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California lawmakers have not yet passed law embracing permanent Daylight Saving Time

CENTRAL OREGONIAN - Oregon still falling back on Sunday.

It is time for Oregonians to "fall back" again this coming Sunday.

Though Oregon lawmakers passed a law this past spring that would abolish the time change from standard time to daylight savings time, the transition is still dependent upon California and Washington following suit as well as Congress approval.

Washington has already passed similar legislation leaving California as the lone state to make the move official. However, Californians passed Prop 7 in November 2018, sending a message that voters don't want to continue changing their clocks twice a year.

California lawmaker Kansen Chu has since championed Assembly Bill 7, which would make the permanent switch to Daylight Savings Time official in the state. However, Chu dropped his bid in September and plans to move it forward this coming January.

Meanwhile, the Oregon law is set to take effect on Jan. 1, 2020.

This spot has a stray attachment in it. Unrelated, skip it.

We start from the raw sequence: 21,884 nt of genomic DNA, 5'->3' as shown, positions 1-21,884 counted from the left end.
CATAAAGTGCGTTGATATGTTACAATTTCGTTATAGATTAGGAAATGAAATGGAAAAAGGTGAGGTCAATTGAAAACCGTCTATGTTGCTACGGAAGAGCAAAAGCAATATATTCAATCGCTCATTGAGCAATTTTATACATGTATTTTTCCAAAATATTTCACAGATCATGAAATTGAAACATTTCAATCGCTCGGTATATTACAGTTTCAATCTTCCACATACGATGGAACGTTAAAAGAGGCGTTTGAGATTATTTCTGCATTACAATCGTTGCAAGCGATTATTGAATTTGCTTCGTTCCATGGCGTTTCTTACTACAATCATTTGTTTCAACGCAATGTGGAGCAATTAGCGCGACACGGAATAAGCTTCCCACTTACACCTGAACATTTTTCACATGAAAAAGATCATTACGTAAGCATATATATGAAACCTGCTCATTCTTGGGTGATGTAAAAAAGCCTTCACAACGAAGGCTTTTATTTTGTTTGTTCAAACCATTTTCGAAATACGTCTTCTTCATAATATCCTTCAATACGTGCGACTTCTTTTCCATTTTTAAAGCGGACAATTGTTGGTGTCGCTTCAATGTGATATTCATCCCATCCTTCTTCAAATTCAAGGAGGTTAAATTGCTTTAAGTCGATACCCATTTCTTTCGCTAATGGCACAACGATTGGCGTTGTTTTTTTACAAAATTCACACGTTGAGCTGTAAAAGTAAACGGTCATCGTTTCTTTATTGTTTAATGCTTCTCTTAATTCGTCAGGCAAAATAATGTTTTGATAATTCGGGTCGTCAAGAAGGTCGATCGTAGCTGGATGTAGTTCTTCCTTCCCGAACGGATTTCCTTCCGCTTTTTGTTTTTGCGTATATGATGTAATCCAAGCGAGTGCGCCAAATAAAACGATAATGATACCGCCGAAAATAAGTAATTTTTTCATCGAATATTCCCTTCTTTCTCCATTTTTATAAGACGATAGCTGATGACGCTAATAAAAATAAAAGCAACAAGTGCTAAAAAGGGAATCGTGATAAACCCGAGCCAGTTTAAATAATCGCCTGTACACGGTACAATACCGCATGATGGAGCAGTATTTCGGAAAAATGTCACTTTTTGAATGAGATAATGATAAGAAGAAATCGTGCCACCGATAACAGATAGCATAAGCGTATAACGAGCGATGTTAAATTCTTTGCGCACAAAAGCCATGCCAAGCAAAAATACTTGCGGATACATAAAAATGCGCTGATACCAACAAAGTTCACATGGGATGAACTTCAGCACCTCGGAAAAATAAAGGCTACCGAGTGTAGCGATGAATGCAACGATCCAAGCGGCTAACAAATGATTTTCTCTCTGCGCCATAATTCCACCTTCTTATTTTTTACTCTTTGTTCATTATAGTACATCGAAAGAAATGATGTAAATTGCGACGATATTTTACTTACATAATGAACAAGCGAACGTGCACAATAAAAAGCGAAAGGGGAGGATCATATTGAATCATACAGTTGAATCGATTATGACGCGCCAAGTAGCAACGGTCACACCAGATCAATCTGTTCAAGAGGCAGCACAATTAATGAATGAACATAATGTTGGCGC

In addition to the activity at the state level, a bill was introduced by Republican Florida Senator Marco Rubio that would make daylight savings time the new permanent standard time throughout the country. States with areas exempt from daylight savings time could choose the standard time for those areas. The bill has been referred to the Senate's Commerce, Science and Transportation Committee, but no other action has been taken on it.

So Oregonians will continue to fall back, this year on Sunday, Nov. 3 at 2 a.m., and spring forward in early March.

The decision among Oregon lawmakers to ditch Standard Time permanently did not come without concerns, particularly when it comes to how late the sun would rise during the winter months.

Rep. Jack Zika, R-Redmond, said during the 2019 session that winter is already the darkest time of the year. He lives close to where his young children go to school, and he doesn't like the idea of them going to school in the dark more than they already do.

"Don't make my kids walk to school in the dark," Zika said.

However, Rep. Bill Post, R-Keizer, one of SB 320's sponsors, pointed to a chart that shows when the sun would rise and set on Nov. 20, Dec. 20, Jan. 20 and Feb. 20 if Oregon does away with standard time. The latest sunrises would be in western Oregon, around 9 a.m., while in central and eastern Oregon, they'll be closer to 8:30 a.m.

"I really think we're talking about a small period of time here, not a large change," he said after voting for the change. "I'm not trying to discount those fears, but I think they're a little over-the-top."


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